CSW 62 The Dutch Experience

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Women’s organizations, the coordinating organizations of civil society: Atria and Wo=Men, the Women’s Representative 2018, and the Government Delegation to the CSW came together to evaluate the Agreed Conclusions of the CSW March meeting.

The mood was jubilant. For the first time in at least five years, every paragraph met with consensus and that did not harm the content. The unity of the European Union was maintained, the EU delegation worked hard!

Positive results are the recognition of women human rights defenders, diversity of women and girls, new agreements on reproductive health disparities, maternal mortality, health workforce en reaffirmation of existing commitments to Sexual Rights and Health Rights (SRHR).

There is a strong text on girls education, including all the barriers to it, such as the feminization of poverty, child labour that girls undertake, child, early and forced marriage, female genital mutilation, early and repeat pregnancies, all forms of gender based violation in and outside of school, including sexual violence and harassment on the way to and from school, the lack of safe and adequate sanitation facilities, the disproportionate share of unpaid care and domestic work, and gender stereotypes and negative social norms that lead families and communities to place less value on the education of girls than boys.(para 21)

The Commission expresses deep concern that as a result of lack or limited access to essential healthcare services and information and limited agency over their own lives rural women experience significant disparities in health, including reproductive health outcomes, such as higher rates of maternal and infant mortality and morbidity, obstetric fistula and limited options for family planning, than women in urban areas. These disparities are further exacerbated by multiple and intersecting forms of discrimination, (para 24).

Positive was also that instead of ‘the’ family now the word ‘family’ was used, not, as we would want, ‘different forms of family’, but it meant progress. In that paragraph (28) it says further that the rights, capabilities and responsibilities of all family members must be respected.

There is also recognition for the contribution of older women, including widowed women, to households and communities, especially where they are left behind by migrating adults or as a result of other socio-economic factors to assume childcare, household and agricultural responsibilities.(para 40).

There is a call for men to take on family responsibilities, including childcare and for paternal leave!(gg)

In the calls for action there is also an emphasis on education for girls, revising textbooks, recruiting of qualified (female) teachers, combat gender norms that devalue girl’s education and prevent women and girls from accessing education. (para kk)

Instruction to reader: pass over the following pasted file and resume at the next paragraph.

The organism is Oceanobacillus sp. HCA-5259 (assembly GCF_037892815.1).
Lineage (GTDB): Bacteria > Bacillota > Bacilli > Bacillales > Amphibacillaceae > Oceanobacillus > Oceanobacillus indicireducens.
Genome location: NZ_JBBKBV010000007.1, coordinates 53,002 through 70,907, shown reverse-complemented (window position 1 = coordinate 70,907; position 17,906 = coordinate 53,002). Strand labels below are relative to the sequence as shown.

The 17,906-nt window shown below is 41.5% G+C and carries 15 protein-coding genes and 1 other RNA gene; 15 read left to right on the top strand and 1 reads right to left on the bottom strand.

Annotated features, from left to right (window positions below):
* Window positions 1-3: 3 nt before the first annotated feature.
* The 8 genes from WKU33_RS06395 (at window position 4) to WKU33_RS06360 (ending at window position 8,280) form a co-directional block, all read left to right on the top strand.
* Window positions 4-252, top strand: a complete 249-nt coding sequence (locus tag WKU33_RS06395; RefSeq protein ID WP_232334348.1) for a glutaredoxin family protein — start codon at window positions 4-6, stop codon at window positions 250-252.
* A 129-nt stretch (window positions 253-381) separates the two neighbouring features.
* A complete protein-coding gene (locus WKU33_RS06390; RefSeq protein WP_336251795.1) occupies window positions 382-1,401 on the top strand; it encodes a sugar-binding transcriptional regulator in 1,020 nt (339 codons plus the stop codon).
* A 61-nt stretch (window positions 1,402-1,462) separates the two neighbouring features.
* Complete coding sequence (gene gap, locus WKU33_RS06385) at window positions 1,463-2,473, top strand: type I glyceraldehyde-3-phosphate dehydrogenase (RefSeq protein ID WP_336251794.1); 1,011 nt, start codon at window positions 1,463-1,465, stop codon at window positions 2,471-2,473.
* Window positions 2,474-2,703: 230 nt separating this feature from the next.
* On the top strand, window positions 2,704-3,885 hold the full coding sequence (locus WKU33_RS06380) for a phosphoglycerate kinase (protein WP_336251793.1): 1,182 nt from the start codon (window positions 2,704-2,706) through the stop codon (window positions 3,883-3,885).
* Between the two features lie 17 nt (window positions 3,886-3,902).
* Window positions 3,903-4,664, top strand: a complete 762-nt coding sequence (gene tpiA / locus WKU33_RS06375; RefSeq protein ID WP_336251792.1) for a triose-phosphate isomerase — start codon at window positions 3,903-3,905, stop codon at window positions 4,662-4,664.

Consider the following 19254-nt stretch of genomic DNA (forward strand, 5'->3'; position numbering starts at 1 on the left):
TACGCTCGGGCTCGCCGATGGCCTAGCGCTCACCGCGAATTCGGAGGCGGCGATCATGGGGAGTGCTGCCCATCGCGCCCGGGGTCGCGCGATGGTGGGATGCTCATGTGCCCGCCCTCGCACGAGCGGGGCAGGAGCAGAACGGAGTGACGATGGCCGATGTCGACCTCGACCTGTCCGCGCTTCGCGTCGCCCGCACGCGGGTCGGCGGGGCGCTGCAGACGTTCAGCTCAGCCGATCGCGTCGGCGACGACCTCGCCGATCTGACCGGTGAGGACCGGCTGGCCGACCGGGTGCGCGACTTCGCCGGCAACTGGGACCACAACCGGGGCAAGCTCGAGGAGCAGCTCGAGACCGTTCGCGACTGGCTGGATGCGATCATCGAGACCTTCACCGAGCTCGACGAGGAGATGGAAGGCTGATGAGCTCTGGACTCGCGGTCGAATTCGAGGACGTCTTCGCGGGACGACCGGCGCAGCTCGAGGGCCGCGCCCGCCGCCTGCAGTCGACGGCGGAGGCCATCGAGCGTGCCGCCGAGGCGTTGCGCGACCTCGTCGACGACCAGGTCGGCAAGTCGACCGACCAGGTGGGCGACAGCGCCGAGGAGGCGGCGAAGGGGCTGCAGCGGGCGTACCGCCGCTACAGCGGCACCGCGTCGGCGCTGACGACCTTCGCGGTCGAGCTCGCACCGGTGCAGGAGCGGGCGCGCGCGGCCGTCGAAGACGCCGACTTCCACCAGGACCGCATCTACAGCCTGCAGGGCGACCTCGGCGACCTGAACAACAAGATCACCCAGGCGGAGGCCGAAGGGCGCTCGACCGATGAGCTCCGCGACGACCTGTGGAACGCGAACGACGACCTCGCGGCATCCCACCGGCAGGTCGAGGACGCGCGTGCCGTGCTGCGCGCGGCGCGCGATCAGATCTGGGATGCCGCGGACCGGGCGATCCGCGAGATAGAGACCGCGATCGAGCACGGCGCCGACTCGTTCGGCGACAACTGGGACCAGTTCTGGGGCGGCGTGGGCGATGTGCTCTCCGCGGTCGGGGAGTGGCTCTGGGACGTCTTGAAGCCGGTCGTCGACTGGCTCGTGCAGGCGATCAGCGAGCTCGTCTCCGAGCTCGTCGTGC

para ll: Take steps to promote educational and health practices in order to foster a culture in which menstruation is recognized as healthy and natural, and girls are not stigmatized on this basis, recognizing that girl’s attendance at school can be affected by negative perceptions of menstruation and lack of means to maintain safe personal hygiene, such as water, sanitation and hygiene facilities in schools that meet the needs of girls.

Also the necessity of sexual education got a paragraph: oo. It is very long and shrouded, so it does not tread on any toes, but the idea is saved and it should further self-confidence and respectful relationships.

The delegation was disappointed that labour rights and ILO conventions were not in the text, but the are in the preamble. We would also have liked ‘women and girls in rural areas’ instead of rural women and girls, to show that not everyone in a rural area is a farmer. And SOGI (sexual orientation and gender identity) has disappeared from the text.

This year for the first time there was a NGO member included in the delegation! It was a great success, she was an expert on land rights. So the civil servants were not sure if next year there would a similar person be found, but it was mentioned that for the communication with the NGOs it was also necessary. So it is almost sure there will be someone included in the delegation.

The Women’s Representative has a different role, she was not in the delegation but there was a meeting every day. She attended and contributed to a huge number of side events and got a lot of contacts. In the GA meeting, she will be in the delegation and she gets to address the General Assembly. The Dutch have had a Women’s Representative (selected by the Dutch Women’ Council) since the beginning of the UN. It was an initiative of our then Queen Juliana.

The NGO lunch at the Permanent Representation is very useful every year as is the EU lunch.

The question now is: how are the AC’s implemented? Ideas are: a follow up in the shadow report of CEDAW, the progress report on the SDG’s, involving other departments than External Affairs and Education/Emancipation, a symposium.

Cooperation of all was very effective and very pleasant. With Anje Wiersinga we were very happy with this meeting.

 

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Lyda Verstegen

Lyda Verstegen

Lyda Verstegen is a lawyer and served as President of the International Alliance of Women from 2010 to 2013. She is currently convener of the IAW Human Rights Commission

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